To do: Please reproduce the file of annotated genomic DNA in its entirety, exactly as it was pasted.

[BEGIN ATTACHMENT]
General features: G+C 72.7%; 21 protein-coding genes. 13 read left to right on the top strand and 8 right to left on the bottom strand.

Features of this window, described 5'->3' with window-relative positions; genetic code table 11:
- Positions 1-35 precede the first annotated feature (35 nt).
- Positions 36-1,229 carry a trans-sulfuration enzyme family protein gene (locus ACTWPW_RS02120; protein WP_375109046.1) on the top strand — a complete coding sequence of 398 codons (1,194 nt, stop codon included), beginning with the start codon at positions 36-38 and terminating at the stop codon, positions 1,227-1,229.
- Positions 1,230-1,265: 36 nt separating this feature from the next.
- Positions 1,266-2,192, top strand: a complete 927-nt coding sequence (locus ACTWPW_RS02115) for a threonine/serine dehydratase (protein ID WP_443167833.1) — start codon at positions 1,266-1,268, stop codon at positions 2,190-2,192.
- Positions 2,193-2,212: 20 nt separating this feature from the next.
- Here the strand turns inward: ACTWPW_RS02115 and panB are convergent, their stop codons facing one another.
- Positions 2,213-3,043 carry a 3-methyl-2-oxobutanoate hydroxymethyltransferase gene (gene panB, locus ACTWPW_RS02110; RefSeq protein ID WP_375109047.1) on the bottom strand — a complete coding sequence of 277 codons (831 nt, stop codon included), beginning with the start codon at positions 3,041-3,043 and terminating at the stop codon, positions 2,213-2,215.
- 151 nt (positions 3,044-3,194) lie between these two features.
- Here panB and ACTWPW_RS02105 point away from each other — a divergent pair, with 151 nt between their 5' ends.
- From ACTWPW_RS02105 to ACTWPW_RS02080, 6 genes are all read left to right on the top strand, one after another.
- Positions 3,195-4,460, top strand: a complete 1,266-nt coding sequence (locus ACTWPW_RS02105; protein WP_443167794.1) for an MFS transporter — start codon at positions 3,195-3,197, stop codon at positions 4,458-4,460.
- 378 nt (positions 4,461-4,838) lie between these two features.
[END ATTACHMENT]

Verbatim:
General features: G+C 72.7%; 21 protein-coding genes. 13 read left to right on the top strand and 8 right to left on the bottom strand.

Features of this window, described 5'->3' with window-relative positions; genetic code table 11:
- Positions 1-35 precede the first annotated feature (35 nt).
- Positions 36-1,229 carry a trans-sulfuration enzyme family protein gene (locus ACTWPW_RS02120; protein WP_375109046.1) on the top strand — a complete coding sequence of 398 codons (1,194 nt, stop codon included), beginning with the start codon at positions 36-38 and terminating at the stop codon, positions 1,227-1,229.
- Positions 1,230-1,265: 36 nt separating this feature from the next.
- Positions 1,266-2,192, top strand: a complete 927-nt coding sequence (locus ACTWPW_RS02115) for a threonine/serine dehydratase (protein ID WP_443167833.1) — start codon at positions 1,266-1,268, stop codon at positions 2,190-2,192.
- Positions 2,193-2,212: 20 nt separating this feature from the next.
- Here the strand turns inward: ACTWPW_RS02115 and panB are convergent, their stop codons facing one another.
- Positions 2,213-3,043 carry a 3-methyl-2-oxobutanoate hydroxymethyltransferase gene (gene panB, locus ACTWPW_RS02110; RefSeq protein ID WP_375109047.1) on the bottom strand — a complete coding sequence of 277 codons (831 nt, stop codon included), beginning with the start codon at positions 3,041-3,043 and terminating at the stop codon, positions 2,213-2,215.
- 151 nt (positions 3,044-3,194) lie between these two features.
- Here panB and ACTWPW_RS02105 point away from each other — a divergent pair, with 151 nt between their 5' ends.
- From ACTWPW_RS02105 to ACTWPW_RS02080, 6 genes are all read left to right on the top strand, one after another.
- Positions 3,195-4,460, top strand: a complete 1,266-nt coding sequence (locus ACTWPW_RS02105; protein WP_443167794.1) for an MFS transporter — start codon at positions 3,195-3,197, stop codon at positions 4,458-4,460.
- 378 nt (positions 4,461-4,838) lie between these two features.